Boy, last night’s game went nothing like I expected, especially after that bone-headed first inning by the Giants, but they not only came back, they destroyed the Rangers. If you’d told me a Lee-Lincecum matchup, would end up like that…well, I guess I’d say that’s the postseason. Look at the Lincecum-Halladay matchup. In fact, The Freak hasn’t been pitching incredibly well of late. It’s a bit concerning. Anyway, on to game two!

Annnnd on to what other folks were saying around the card-o-sphere:

And that’s it for now! Have a good one!

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The 1989 Project Day 2 – Jim Abbott

Excuse me for skipping Gregg Olson and rearranging my schedule a tad; you see, my scans of Olson cards didn’t turn out as well as I’d hoped, so I have to rework them; the best-laid plans and all that. In the meantime, I’m moving on to Jim Abbott.

1989 Donruss Baseball's Best

I was aware of Abbott well before he became a traded/update star. He was already a media darling: a big hit with Team USA and a man with an inspirational story that I won’t rehash here. It all gave him something of a built-in mystique. An aura, if you will.

This made my 13-year-old self very amped for any Abbott cards, and I was hardly the only one. He was a hobby darling in 1989.

1989 Donruss The Rookies

Jim followed the Winfield career plan, jumping straight from college to the AL West, making his major league debut April 8th, 1989 against the blue-puffy-hatted Mariners. He suffered the indignity of a 7-0 loss, and even though he got knocked around, he didn’t surrender a home run. Not a very auspicious debut, but then again his 1989 wasn’t amazing, either. Almost exactly league average, in fact.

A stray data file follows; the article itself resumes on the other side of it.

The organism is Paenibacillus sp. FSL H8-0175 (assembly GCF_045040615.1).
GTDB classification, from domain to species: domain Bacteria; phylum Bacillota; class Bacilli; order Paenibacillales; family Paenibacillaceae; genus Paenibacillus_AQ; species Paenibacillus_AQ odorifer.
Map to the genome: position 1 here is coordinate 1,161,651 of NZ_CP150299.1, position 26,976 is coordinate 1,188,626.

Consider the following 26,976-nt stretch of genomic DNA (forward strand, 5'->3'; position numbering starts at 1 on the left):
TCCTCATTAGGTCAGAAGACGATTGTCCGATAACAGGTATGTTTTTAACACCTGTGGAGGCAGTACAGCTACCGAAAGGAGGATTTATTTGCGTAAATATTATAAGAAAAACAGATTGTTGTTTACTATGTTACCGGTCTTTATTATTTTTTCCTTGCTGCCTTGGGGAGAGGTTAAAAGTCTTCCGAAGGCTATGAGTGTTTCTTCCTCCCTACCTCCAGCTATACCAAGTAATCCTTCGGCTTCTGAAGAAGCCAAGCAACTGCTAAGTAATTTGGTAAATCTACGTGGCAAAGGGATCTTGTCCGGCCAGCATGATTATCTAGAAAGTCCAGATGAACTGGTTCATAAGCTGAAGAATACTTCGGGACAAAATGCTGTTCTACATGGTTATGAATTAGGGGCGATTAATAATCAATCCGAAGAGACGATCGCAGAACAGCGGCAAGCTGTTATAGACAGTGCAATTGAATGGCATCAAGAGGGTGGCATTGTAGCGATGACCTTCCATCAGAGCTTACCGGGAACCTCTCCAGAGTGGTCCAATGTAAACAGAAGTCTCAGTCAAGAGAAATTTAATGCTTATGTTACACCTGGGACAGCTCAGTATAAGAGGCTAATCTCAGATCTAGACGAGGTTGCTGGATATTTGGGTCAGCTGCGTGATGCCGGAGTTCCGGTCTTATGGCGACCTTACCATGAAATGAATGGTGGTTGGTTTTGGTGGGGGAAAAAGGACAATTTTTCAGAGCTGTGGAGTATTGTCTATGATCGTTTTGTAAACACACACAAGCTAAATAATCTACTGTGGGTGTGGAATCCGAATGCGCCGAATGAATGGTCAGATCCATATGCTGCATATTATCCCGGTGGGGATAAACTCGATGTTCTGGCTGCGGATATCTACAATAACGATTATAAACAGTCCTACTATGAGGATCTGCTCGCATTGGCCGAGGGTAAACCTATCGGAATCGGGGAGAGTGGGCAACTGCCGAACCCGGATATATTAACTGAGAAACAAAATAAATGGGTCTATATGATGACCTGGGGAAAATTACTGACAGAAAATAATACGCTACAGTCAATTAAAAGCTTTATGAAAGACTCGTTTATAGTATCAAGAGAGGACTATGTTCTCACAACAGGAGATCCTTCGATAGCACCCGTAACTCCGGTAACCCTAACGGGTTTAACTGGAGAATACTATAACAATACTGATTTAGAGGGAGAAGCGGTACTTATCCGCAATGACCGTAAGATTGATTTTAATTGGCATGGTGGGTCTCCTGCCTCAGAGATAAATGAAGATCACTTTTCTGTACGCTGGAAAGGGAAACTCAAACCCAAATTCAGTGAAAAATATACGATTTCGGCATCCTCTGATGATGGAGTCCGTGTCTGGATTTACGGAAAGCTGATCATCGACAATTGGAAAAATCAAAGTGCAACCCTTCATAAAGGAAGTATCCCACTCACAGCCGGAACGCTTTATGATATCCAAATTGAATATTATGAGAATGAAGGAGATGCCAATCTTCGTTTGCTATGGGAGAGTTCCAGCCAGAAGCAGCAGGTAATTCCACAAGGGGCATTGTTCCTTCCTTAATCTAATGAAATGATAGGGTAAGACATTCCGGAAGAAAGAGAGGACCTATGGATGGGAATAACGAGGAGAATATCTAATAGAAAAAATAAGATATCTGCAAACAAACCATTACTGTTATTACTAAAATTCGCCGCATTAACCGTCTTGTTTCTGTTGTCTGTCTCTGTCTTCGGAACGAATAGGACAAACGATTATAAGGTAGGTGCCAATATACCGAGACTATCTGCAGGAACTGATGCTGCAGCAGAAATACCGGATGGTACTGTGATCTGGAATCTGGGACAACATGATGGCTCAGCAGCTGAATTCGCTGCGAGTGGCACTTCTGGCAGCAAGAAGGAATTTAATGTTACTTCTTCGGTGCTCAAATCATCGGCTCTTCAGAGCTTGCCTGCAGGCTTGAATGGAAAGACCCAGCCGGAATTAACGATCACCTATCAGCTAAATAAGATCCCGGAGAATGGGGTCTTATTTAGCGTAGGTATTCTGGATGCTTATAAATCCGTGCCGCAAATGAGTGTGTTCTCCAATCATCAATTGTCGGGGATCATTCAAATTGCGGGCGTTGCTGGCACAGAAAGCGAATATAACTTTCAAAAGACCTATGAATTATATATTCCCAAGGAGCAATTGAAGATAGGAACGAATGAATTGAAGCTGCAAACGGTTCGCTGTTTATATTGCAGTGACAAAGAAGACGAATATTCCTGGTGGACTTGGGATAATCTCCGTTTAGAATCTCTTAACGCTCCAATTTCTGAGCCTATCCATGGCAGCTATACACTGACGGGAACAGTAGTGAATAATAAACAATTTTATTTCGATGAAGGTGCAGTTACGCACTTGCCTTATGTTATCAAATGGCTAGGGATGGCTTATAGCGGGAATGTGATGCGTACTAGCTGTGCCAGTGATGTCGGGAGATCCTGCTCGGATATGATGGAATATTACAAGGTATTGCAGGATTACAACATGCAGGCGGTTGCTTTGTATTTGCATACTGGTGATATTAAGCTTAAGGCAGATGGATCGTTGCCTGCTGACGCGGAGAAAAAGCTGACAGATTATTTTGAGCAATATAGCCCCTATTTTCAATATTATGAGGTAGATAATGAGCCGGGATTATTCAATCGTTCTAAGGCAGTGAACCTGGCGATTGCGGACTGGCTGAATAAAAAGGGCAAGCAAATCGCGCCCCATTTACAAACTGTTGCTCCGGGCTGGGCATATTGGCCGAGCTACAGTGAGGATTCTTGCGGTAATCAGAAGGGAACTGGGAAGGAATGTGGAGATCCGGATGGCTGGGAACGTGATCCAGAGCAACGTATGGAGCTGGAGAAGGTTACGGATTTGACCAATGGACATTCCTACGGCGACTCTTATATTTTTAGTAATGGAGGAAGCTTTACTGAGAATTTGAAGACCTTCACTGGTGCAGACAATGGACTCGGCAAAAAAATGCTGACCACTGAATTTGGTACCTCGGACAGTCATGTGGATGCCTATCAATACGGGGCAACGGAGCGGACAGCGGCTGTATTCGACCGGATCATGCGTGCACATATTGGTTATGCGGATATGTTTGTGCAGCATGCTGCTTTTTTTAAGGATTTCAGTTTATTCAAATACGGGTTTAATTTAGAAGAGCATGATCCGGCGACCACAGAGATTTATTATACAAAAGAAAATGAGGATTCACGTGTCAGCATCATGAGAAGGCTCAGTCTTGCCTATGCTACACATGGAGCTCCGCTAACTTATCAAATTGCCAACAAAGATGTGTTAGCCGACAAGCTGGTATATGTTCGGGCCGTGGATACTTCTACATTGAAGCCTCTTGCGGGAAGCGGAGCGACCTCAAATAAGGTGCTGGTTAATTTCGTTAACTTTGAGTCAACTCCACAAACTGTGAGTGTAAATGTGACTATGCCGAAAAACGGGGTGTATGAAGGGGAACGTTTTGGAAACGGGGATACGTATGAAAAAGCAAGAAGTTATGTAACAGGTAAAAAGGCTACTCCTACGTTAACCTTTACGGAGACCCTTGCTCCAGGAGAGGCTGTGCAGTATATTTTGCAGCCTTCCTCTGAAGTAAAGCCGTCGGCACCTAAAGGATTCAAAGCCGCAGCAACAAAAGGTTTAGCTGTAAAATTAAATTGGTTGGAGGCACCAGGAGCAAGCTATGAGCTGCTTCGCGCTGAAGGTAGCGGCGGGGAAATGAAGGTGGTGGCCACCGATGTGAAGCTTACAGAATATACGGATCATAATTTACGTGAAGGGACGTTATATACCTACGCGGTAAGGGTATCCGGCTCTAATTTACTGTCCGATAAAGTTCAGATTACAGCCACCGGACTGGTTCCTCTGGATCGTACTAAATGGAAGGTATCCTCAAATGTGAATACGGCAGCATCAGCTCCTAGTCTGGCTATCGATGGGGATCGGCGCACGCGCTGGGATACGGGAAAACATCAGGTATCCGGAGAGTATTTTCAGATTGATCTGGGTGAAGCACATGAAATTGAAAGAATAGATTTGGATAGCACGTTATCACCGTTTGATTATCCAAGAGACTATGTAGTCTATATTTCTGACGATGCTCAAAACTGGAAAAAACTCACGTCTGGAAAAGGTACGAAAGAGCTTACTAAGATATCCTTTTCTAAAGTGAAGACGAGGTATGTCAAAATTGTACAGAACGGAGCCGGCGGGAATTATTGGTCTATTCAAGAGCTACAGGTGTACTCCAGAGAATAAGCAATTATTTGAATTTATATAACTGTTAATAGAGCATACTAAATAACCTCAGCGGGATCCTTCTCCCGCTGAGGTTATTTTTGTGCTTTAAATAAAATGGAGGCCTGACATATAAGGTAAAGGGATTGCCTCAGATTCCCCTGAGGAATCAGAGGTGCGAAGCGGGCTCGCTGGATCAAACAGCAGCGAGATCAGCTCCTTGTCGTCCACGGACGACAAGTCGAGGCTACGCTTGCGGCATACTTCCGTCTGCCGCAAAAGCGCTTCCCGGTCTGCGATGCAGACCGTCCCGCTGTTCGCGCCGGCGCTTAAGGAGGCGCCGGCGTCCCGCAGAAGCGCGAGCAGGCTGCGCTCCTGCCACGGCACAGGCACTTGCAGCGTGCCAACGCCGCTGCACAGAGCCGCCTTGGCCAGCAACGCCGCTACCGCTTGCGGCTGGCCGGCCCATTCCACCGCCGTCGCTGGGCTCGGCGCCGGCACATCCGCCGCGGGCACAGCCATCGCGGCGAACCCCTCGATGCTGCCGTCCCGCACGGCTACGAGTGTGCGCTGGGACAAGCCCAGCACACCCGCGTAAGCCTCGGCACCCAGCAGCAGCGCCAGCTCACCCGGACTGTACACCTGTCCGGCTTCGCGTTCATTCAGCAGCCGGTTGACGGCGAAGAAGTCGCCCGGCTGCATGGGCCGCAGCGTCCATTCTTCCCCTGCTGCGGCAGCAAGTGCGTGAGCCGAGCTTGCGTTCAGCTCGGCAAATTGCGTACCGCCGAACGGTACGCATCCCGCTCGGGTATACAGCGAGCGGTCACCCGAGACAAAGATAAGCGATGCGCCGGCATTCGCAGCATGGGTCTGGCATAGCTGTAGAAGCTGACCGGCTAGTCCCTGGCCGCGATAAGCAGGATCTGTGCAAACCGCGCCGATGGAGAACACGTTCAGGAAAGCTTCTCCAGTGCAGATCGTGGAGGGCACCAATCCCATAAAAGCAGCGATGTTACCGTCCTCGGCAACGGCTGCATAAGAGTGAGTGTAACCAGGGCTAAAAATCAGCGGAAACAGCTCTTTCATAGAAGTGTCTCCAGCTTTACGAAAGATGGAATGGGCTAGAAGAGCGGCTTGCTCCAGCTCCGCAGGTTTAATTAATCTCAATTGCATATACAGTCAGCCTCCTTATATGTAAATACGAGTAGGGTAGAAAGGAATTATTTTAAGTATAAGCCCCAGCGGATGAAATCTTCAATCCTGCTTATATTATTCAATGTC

1989 Fleer Update

His rookie performance didn’t matter that much in 1989, and I don’t think it does now, either. He would go on to bigger years (1991 and 1992 come to mind, not to mention his no-hitter with the Yankees), but his impact on the game outside of stats cannot be underestimated. I’m definitely not a big “intangibles” guy; I think team chemistry is overrated and don’t believe people win because they want it bad enough, but Abbott hits the sweet spot of an emotional contribution outside of the numbers. He was and is an inspirational figure, and I think any of his rookie cards and/or autographed cards are worth the trouble to acquire. He’s been on my shortlist of wanted autos for quite some time, in fact.